The Accreditation Board for Engineering and Technology (ABET) is an independent organization of mixed industrial and academic membership that accredits engineering programs, principally in the United States. ABET produced a major change in its accreditation criteria in 2000, shifting its emphasis from credit counting to concepts (such as “ethics”) and process. I will discuss my experiences as ABET coordinator leading Electrical Engineering to a clean sheet (perfect) ABET result under the new criteria. In particular I will discuss how the Electrical Engineering department eventually embraced the revised criteria head on, and the successes and failures of this approach. I will close by discussing the creation of a design course to meet the complex and interrelated ABET criteria, focusing in particular on instruction in ethics in electrical engineering.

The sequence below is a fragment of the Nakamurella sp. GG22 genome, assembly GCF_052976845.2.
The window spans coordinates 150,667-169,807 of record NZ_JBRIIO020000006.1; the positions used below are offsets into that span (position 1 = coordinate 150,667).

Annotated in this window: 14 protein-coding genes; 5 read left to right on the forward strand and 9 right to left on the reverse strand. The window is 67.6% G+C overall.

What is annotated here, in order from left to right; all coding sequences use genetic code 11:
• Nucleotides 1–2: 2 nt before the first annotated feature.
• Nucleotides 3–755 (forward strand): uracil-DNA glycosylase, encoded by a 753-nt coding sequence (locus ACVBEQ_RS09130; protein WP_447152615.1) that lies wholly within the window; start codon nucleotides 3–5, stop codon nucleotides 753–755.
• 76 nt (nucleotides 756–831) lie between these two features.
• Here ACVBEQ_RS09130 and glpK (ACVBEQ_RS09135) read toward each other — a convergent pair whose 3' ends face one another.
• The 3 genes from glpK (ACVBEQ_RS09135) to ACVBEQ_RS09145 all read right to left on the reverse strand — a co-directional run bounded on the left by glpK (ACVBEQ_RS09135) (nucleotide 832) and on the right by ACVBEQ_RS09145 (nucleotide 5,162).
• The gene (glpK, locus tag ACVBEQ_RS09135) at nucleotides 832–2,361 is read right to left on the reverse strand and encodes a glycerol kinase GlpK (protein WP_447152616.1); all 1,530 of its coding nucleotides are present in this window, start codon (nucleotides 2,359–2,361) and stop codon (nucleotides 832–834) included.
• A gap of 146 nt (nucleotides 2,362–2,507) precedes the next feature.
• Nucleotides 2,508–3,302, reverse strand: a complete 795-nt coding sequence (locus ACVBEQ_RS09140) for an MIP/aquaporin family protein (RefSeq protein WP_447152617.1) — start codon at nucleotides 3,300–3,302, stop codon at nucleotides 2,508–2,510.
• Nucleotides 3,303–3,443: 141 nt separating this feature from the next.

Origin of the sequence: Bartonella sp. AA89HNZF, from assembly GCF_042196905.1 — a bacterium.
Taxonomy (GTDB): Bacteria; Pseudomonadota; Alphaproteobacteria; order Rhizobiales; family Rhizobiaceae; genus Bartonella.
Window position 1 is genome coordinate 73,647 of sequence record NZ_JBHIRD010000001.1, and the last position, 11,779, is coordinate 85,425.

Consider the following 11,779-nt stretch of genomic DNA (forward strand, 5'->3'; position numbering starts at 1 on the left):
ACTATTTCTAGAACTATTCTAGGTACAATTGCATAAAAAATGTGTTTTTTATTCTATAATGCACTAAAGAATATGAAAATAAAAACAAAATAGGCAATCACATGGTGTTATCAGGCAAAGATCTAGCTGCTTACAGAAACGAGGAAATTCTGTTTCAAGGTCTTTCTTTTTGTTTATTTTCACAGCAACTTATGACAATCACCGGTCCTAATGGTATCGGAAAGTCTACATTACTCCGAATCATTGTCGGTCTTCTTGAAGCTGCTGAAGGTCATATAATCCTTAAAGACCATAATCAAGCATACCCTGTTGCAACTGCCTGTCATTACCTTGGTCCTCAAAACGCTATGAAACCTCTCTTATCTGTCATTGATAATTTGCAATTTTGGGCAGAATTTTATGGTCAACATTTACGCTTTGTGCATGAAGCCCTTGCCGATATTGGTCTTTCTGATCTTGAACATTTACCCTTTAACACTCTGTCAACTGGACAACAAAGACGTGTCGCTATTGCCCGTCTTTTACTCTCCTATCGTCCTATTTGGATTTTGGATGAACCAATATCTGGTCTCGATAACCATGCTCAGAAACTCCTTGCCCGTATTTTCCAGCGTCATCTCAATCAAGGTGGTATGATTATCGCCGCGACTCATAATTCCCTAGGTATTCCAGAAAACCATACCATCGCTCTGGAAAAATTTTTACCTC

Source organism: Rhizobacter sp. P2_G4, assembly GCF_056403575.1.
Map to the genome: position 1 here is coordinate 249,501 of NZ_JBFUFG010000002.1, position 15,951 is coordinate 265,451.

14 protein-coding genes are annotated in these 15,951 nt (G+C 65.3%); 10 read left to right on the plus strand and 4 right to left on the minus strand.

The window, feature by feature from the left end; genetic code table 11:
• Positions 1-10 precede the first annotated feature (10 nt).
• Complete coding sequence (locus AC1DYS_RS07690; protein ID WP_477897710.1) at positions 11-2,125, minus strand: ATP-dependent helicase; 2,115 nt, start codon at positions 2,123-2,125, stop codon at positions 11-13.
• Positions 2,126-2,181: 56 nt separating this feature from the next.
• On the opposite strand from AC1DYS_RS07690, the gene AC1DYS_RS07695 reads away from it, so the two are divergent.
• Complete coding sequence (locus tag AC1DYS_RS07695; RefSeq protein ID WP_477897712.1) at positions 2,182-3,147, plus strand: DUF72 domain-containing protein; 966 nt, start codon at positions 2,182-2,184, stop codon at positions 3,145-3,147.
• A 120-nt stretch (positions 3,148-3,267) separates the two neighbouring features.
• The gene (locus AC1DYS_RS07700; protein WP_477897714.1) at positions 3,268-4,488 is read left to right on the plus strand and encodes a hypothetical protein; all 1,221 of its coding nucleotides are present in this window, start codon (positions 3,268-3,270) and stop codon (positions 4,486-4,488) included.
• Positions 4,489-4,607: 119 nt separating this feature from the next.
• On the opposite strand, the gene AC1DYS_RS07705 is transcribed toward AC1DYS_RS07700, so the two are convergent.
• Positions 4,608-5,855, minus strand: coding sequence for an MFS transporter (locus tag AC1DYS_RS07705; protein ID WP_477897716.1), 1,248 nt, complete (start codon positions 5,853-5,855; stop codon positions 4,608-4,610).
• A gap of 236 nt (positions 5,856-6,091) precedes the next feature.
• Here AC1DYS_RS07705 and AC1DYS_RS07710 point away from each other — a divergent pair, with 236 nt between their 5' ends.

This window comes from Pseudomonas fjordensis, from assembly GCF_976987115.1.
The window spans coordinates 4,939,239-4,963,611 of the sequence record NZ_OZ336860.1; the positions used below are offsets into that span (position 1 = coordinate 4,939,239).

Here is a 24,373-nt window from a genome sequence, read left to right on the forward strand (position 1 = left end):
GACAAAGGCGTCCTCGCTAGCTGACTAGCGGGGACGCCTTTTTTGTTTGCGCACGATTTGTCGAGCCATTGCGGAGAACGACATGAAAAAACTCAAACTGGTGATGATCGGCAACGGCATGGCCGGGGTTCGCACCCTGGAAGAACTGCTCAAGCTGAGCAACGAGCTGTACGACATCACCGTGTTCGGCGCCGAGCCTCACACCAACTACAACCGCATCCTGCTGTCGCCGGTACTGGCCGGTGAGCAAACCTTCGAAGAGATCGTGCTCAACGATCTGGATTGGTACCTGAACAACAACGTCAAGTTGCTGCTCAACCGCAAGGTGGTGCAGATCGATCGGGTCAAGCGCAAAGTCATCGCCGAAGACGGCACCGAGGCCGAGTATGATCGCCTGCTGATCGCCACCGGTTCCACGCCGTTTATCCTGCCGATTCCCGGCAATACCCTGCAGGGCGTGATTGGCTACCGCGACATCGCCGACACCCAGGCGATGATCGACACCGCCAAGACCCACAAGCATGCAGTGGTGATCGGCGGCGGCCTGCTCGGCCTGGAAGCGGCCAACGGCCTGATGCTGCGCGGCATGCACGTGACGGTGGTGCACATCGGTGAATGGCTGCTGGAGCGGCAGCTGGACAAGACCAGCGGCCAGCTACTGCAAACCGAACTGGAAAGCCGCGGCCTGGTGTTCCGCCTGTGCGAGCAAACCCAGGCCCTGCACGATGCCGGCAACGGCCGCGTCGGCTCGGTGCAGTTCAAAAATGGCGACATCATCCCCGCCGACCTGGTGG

The discussion will assume that the audience has some familiarity with ABET terms and concepts. Those wishing to brush up can download the remarkably concise ABET Engineering Criteria from http://www.abet.org/forms.shtml.
Richard D. Christie is an Associate Professor of Electrical Engineering at the University of Washington. He holds the BE and ME in Electric Power Engineering from Rensselaer Polytechnic Institute, and obtained the PhD in 1989 from Carnegie Mellon University. Prior to his PhD he was a junior officer in the United States Navy nuclear power program and then worked in industry. He received the Presidential Young Investigator award in 1990, the Department Faculty Service Award in 2002 and the College Outstanding Educator award in 2003. He has been ABET coordinator and Undergraduate Coordinator.